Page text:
On killing off Bergerac
We're sad* to hear that John Nettles has decided to quit the gentle Sunday night gore-fest that is ITV's Midsomer Murders.
Every week, this bastion of crime-fighting solves mysterious killings in and around a group of villages that have a higher death-rate than Coronation Street and Albert Square combined. Heaven help you if you show an interest in bell-ringing, morris dancing or the local cricket XI, for this is little more than a death sentence from one of the area's dozens of unlikely sociopathic killers.
The general consensus is rather than hand over the mantle to a new cop Taggart-style and let the series gently fizzle out, Inspector Barnaby should leave with a bang, allowing ITV to draw a line under those whole series.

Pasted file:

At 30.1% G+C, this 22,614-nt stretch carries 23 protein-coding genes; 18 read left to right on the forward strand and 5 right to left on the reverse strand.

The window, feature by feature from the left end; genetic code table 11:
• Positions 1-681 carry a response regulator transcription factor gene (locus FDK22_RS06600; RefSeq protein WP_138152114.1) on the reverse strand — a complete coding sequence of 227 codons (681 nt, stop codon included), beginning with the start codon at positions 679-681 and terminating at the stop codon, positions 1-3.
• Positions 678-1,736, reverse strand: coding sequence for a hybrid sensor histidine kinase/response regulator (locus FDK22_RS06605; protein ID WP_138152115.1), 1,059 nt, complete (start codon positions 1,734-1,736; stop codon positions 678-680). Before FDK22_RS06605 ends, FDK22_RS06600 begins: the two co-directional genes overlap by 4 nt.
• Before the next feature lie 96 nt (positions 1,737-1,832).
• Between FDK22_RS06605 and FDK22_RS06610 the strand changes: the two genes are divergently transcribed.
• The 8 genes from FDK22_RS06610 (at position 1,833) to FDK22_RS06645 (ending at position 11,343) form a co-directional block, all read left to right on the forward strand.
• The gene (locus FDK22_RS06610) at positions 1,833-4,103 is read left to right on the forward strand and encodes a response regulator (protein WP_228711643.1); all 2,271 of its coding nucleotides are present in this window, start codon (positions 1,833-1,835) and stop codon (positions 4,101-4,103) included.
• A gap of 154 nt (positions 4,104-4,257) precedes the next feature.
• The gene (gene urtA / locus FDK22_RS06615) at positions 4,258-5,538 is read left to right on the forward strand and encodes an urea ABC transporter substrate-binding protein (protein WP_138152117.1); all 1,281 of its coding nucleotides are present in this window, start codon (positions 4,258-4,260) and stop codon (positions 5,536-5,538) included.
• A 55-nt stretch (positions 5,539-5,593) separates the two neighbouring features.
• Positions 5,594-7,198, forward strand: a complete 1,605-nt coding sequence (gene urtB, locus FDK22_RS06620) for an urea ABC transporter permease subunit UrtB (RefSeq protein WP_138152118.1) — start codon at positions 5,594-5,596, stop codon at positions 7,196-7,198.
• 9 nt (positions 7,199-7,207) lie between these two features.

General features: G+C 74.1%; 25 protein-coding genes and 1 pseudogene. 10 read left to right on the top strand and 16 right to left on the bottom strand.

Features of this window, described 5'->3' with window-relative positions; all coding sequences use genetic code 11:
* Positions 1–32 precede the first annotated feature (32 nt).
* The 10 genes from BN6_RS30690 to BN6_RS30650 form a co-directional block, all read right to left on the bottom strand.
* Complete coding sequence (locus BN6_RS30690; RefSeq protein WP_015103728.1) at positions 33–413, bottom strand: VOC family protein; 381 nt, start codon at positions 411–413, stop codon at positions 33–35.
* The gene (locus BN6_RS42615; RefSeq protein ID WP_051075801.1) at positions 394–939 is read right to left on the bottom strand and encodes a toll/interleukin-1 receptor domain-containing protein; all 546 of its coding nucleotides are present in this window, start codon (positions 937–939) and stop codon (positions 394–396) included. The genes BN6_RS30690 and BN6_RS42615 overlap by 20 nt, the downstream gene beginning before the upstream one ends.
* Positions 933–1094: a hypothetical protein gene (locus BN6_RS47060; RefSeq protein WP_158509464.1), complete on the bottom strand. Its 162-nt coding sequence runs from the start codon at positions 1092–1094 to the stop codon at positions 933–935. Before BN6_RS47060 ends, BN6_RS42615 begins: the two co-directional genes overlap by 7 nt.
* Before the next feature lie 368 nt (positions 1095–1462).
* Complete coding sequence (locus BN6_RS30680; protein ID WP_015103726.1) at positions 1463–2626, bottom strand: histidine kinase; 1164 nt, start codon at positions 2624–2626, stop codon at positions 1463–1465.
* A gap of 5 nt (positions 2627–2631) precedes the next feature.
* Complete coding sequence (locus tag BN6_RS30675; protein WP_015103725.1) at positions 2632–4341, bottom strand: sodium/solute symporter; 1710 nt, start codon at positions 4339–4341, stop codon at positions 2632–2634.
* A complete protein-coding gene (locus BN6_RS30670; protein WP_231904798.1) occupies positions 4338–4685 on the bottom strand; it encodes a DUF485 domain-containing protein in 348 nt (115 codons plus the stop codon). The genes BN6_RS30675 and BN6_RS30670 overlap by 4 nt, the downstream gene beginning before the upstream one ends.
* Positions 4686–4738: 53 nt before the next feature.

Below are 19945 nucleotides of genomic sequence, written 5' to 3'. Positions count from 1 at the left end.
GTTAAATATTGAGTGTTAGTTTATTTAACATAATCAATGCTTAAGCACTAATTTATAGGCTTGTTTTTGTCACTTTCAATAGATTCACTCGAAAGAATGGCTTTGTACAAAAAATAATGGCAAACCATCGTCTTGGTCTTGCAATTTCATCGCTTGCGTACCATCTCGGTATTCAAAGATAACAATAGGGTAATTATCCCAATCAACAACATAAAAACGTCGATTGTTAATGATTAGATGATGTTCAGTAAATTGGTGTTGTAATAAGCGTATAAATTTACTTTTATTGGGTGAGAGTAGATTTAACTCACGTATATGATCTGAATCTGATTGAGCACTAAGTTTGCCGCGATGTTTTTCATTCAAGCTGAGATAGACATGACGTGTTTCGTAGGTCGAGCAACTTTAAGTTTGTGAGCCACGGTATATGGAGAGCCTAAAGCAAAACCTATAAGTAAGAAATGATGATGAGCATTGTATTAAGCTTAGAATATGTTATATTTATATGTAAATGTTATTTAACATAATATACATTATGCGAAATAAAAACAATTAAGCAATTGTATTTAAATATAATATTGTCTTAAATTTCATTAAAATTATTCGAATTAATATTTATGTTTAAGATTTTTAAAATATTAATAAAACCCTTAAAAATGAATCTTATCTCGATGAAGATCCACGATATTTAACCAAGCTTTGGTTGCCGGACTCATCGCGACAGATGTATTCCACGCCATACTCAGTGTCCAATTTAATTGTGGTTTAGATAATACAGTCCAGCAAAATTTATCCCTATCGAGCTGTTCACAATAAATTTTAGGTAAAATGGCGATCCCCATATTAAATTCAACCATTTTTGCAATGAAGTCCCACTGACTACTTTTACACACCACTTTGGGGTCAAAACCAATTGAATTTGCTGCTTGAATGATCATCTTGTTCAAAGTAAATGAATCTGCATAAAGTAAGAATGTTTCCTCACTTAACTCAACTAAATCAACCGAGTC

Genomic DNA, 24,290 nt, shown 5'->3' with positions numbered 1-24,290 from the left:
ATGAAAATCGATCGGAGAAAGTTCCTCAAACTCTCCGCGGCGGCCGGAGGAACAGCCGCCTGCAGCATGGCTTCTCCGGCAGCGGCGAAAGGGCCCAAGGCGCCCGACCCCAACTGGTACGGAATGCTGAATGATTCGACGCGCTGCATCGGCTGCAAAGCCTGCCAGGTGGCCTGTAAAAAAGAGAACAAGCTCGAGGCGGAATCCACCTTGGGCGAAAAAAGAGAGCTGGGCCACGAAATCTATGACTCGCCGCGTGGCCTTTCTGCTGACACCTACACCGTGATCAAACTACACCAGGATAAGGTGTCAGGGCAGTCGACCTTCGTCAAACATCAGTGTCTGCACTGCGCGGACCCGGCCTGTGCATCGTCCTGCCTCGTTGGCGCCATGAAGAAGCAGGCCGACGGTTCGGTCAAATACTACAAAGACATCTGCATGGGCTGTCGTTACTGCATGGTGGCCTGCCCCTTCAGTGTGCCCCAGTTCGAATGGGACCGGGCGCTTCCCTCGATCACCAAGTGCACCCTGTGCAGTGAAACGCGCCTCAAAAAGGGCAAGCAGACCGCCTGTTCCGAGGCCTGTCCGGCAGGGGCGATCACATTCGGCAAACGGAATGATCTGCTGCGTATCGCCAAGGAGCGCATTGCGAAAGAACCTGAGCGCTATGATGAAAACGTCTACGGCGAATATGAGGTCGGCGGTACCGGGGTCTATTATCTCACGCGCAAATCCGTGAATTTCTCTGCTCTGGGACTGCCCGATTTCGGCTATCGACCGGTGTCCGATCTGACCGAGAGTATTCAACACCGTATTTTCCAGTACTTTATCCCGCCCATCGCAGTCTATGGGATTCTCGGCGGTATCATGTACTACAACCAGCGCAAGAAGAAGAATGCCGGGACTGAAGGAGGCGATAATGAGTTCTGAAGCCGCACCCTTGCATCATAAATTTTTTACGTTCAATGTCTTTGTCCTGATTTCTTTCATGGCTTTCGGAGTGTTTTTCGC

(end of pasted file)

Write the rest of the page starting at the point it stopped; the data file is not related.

Even mediocre things have to come to an end, and that time – for Midsomer Murders - is now.
But how to end it? Simple.
For twelve years, our hero has thrashed around the county of Midsomer solving any number of hideous murders. All this time there has been one consistent factor: Barnaby's dull wife, standing at the back, cooking dull cakes for dull summer fayres.
She is – clearly – up to something.
All will be revealed in the final episode, where she is revealed as a mass murderer of Harold Shipman proportions, bludgeoning hapless victims to death with rock cakes simply to keep her husband out of the house while she has a wild affair with a detective from Jersey.
Shattered by this revelation, Baranby joins The Bill, where he is eaten TO DEATH by a gang of chavs within a week.